Fury (2014)

Brad Pitt and his boys saddle up – but sadly not on a war against cliche

Director: David Ayer

Cast: Brad Pitt (Sgt Don “Wardaddy” Collier), Logan Lerman (Norman Ellison), Shia LeBeouf (Boyd “Bible” Swan), Michael Peña (Trini “Gordo” Garcia), John Bernthal (Grady Travis), Jason Isaacs (Captain Waggoner)

The Second World War. How many times has it been placed on screen? And  how hard is it now to tell an original story about the conflict? This film proves it is, in fact, very hard indeed. Norman (Logan Lerman) is a young clerk sent to join a tank crew as a replacement machine gunner. He joins the crew of the tank Fury led by “Wardaddy” (Brad Pitt), a famed veteran whose crew are a tightly loyal crew of old hands: Logan’s reluctance to fight quickly makes him a target for anger. But when they are sent on a mission to hold a crossroads, will he prove himself?

There isn’t much original in this rather dull remix of elements from other war films – most notably The Dirty Dozen, Saving Private Ryan and elements of Inglorious Basterds, with Pitt in particular essentially offering a second version of the same Nazi-hating wild guy he played in Tarantino’s film. As a result, there is almost nothing in here that you haven’t seen in several – often much better – Second World War films before. Nothing seems fresh, nothing seems original and as a result nothing is ever particularly exciting or engaging.

Added to that, this “coming of age in a time of war” drama is undermined by the fact that none of its characters are particularly sympathetic, engaging or likeable. The film wants to partly show that constant conflict and war has dehumanised its principle characters– and we see the effect it starts to have on  young Norman – but that doesn’t change the fact that the tank crew we are saddled with for the course of the movie are boorish, unpleasant, swaggering, bullying assholes. The small amount of shading added to them doesn’t change that, and it’s pretty hard to feel anything at all when they start getting killed off late in the movie.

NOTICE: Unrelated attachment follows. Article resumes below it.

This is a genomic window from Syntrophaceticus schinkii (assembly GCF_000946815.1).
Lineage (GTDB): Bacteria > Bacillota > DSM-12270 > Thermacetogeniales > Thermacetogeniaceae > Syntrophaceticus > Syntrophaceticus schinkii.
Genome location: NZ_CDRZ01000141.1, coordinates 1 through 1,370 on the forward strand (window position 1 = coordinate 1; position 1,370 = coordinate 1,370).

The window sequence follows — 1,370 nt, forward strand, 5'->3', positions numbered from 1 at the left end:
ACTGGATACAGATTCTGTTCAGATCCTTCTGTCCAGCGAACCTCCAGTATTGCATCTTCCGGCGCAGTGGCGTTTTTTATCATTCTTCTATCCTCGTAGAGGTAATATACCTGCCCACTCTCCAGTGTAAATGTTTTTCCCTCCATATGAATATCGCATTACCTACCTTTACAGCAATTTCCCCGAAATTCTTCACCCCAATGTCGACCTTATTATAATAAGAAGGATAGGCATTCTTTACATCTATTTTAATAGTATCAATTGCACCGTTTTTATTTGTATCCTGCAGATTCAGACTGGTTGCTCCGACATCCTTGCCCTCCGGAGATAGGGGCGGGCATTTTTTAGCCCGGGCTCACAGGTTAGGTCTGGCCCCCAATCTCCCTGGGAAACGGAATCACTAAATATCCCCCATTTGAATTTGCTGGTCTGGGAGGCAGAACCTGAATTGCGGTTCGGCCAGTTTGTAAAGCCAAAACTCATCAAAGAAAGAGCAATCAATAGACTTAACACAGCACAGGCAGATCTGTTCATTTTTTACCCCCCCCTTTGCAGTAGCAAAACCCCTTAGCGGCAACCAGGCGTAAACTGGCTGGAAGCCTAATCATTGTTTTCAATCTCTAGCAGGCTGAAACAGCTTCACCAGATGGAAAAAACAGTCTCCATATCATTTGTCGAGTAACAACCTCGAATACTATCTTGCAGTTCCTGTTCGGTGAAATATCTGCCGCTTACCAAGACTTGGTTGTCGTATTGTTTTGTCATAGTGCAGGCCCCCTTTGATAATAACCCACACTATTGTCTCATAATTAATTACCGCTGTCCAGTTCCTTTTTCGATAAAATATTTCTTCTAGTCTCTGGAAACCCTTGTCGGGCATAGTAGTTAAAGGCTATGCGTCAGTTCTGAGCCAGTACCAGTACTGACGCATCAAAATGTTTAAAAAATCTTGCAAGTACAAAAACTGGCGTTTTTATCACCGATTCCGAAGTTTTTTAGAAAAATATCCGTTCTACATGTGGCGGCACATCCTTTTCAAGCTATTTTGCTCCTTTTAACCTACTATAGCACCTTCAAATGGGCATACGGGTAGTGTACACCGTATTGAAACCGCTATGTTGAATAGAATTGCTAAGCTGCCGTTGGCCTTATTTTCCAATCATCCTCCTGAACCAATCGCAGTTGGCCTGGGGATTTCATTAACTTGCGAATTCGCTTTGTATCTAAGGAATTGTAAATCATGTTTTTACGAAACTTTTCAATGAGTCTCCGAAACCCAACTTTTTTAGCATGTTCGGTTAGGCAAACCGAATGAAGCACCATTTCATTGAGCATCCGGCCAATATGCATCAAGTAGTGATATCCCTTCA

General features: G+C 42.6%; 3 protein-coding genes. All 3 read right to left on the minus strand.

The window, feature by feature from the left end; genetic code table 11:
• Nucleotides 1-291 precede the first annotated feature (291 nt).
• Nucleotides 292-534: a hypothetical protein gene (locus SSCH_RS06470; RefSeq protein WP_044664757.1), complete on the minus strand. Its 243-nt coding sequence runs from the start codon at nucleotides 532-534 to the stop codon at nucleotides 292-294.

The final confrontation scene also flies in the face of logic – one broken-down tank takes on 200 German soldiers? Why don’t the troops outflank it? More to the point, as everyone involved acknowledges the war is nearly over, why bother with the risk – what is at stake? Why the kamakazi final stand? Never are the stakes clearly explained – instead it’s just lazy “men gotta do” action rubbish. Ayer may feel that he making a point with Norman’s character about innocence shattered by conflict, but it’s a pretty murky point that’s been made many, many, many times before, and I don’t think he is swift in criticising or condemning some of the terrible things Wardaddy and his soldiers do in this film, despite their undoubted efficiency at combat. But like many films of this genre, slap the label Nazi or SS on anyone and it justifies any level of violence directed at them.

I’ll give the film a nod for some good photography and some impressive sound and visual effects. In terms of showing tank warfare, this is pretty impressive, and the deadly firepower of these weapons is brought very well to life. The characters may not be engaging, but this is decently acted – even if many of the scenes rely too heavily on grandstanding performing. Brad Pitt is good enough to even sway some interest in a 2D character he could play in his sleep: quieter scenes of reflection allow us to think that there is more to Wardaddy than a love of fighting.

But this is a dull and empty film and it builds towards things you’ve seen done better elsewhere.

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